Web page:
The next phase of our market research is to validate whether our predicted customer segments exist and whether our product will effectively provide solutions to this issue set forth. To do this, interview sessions will be planned with Physicians and Nurses at the Perelman School of Medicine (including the Hospital of the University of Pennsylvania, Pennsylvania Hospital, and the Children’s Hospital of Philadelphia). These accounts will give us a more informed view on the applicability and utility of our technology and product.

Week 3:

This week, we interviewed two neurosurgeons at the Hospital of University of Pennsylvania. They commented on EVD catheters as these are frequently used on the Neurosurgery service. Our interview results showed that physicians encounter blockages and infection in EVD catheters frequently. The traditional methods used in their practices include flushing or replacement of catheters. Flushing has been closely associated with infection. Replacing catheters is risky and can lead to additional morbidity as the procedure requires anesthesia. Another physician emphasized that the patients usually feel uncomfortable during the process of replacing external ventricular drain catheters. With acute obstructions, leakage can happen where the EVD catheter inserts into the patient – this leakage is also associated with infection based on current studies. Based on these two interviews, we conclude that there is a market need for a medical device to remove blockages and biofilms in EVD catheters. Feedback from the I-Corps workshop regarding our presentation encompassed getting more information on different types of catheters, determining whether they can be used to prevent infection themselves, understanding how frequently catheter types are used, further understanding the ability of the device to prevent infection prophylactically, understanding the frequency of catheter replacement/cost to replace catheters, figuring out what are the common practices in adopting new devices in hospital, and lastly, learning about the possible alternative commercialization potential of our product. We are looking to expand our scope and address the questions from the workshop in the upcoming week. We hope to find out that our product would provide a non-invasive method to eliminate biofilm formation and blockage in catheters for the physician and help reduce patient complications, save cost and time, reduce discomfort for the patients, and increase the quality of treatment.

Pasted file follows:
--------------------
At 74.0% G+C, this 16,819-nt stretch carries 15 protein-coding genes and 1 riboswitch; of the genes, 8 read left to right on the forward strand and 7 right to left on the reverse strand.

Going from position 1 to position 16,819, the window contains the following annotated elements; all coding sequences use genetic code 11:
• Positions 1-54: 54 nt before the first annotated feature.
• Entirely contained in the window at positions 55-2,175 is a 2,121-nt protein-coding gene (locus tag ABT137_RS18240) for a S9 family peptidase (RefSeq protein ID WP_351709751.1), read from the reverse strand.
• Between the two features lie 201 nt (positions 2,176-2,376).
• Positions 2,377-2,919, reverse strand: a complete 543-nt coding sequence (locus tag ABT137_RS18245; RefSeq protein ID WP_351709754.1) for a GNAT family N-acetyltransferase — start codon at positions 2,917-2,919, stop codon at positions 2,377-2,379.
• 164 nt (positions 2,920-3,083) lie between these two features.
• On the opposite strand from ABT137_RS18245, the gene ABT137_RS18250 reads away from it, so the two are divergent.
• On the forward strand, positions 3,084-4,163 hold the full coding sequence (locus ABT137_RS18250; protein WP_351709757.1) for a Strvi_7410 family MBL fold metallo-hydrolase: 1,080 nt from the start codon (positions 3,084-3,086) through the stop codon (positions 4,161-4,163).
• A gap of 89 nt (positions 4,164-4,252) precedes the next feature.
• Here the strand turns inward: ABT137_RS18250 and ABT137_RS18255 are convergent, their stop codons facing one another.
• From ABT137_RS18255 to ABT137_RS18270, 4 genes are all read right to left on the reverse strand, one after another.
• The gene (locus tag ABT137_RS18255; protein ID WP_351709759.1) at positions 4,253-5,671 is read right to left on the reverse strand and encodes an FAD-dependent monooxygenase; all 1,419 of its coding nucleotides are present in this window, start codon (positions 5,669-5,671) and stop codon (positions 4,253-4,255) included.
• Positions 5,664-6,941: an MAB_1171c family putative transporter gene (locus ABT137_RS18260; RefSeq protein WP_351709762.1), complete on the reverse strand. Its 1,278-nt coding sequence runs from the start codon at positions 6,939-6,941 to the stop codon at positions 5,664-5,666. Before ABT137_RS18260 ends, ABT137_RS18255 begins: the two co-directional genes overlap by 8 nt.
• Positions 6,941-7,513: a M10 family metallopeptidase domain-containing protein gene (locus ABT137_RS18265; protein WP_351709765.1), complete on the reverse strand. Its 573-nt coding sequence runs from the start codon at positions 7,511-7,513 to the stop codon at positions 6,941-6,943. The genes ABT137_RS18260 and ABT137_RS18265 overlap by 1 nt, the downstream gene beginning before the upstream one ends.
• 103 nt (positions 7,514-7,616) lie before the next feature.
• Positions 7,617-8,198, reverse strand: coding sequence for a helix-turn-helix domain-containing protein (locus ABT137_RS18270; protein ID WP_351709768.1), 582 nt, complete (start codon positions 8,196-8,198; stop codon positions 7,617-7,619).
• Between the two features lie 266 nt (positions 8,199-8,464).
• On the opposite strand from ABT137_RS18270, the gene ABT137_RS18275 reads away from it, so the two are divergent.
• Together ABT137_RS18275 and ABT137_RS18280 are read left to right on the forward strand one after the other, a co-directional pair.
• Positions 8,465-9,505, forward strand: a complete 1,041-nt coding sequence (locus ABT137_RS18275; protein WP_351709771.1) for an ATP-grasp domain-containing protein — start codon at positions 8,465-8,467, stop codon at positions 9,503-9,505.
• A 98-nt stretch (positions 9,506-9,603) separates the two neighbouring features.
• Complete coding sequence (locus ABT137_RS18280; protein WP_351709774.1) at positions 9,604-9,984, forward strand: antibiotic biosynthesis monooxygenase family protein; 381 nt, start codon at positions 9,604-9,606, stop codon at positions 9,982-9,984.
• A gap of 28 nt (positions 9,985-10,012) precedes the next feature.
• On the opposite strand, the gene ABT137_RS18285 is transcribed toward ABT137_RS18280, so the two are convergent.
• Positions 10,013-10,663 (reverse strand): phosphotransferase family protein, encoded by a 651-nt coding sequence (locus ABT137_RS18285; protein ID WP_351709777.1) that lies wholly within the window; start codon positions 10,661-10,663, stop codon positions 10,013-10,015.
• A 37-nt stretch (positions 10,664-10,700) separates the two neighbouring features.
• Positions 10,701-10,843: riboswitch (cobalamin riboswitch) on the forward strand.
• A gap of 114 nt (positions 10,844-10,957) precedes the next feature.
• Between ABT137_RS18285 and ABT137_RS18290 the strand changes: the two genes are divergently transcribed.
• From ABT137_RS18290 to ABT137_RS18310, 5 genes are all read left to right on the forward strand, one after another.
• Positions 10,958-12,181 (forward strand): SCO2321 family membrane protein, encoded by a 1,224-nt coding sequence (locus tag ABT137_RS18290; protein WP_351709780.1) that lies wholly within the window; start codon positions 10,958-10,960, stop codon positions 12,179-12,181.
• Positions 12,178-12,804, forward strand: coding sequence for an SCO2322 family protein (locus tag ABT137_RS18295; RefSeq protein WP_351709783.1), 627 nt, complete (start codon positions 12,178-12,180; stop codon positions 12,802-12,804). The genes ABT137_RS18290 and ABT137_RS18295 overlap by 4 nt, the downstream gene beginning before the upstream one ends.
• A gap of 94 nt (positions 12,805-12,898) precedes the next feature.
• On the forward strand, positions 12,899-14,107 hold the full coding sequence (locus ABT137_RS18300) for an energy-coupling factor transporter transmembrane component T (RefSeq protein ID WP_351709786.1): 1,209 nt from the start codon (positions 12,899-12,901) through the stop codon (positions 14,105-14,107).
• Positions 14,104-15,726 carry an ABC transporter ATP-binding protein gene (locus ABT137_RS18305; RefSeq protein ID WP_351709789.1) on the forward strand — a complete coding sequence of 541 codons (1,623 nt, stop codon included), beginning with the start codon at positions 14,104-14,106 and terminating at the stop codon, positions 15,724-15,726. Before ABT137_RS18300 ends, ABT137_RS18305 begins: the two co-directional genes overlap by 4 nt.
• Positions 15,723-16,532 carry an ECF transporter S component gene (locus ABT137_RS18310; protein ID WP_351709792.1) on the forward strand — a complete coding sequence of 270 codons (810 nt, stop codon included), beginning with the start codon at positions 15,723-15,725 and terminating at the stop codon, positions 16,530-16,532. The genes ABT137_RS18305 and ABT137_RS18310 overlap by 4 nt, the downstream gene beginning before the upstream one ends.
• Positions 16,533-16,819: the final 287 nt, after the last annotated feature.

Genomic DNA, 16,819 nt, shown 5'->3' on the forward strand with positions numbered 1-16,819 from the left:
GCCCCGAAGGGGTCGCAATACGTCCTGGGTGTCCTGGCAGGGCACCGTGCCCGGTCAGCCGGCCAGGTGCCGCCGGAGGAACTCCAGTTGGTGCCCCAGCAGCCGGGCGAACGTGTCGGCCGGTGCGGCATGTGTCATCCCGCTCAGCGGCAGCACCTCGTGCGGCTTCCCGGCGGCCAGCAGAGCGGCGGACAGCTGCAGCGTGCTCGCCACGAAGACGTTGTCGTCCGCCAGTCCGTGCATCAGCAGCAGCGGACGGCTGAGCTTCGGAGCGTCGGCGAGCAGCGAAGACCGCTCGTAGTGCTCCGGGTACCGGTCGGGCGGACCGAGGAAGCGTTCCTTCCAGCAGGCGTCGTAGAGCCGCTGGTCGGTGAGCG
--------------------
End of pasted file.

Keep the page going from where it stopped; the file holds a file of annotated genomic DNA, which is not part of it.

Week 4:

Three interviews were conducted this week, two from nurse practitioners and one from a neurosurgeon. We were asking similar questions from last week in order to validate the need of the market for our product. In the process, we learned that the level of product interest depends on the hands-on experience the individual has in handling catheters. The two nurse practitioners were responsible for ordering catheters for bedside nurses to use, but do not handle catheters physically themselves. Additionally, they work at Pennsylvania Hospital, which has a smaller Neurosurgery practice (they do not have as many patients with EVDs).  For that reason, they did not provide good insight during our interview and seemed to be disinterested. We have learned a lesson to selectively contact interviewees who most likely work with catheters or have a knowledge of difficulties in their use. This week, we better defined our customer segments which are composed of users (physicians, nurses, and patients), a payer (hospital administrator or purchaser), a regulator (government official, such as U.S. Food and Drug Administration), hospitals and clinics, and insurance companies. We will better define which segments are relevant based on further interviews. In order for us to be successful, it is critical that our product satisfies the needs of all relevant customers. To do this, we will create a value proposition for each of the customer segments and determine which values would benefit from our product. In this process, we would be able to identify important key features that our prototype should have to satisfy customers in the market. Comments from the workshop include issues addressing market assessment attributes and product attributes. Questions were raised regarding the need for an attached disposable to keep the device clean between uses. The team continues to perform market research to address these comments and discuss values of adding disposable features to the device in order for it to be used between patients. These are important factors for sterility.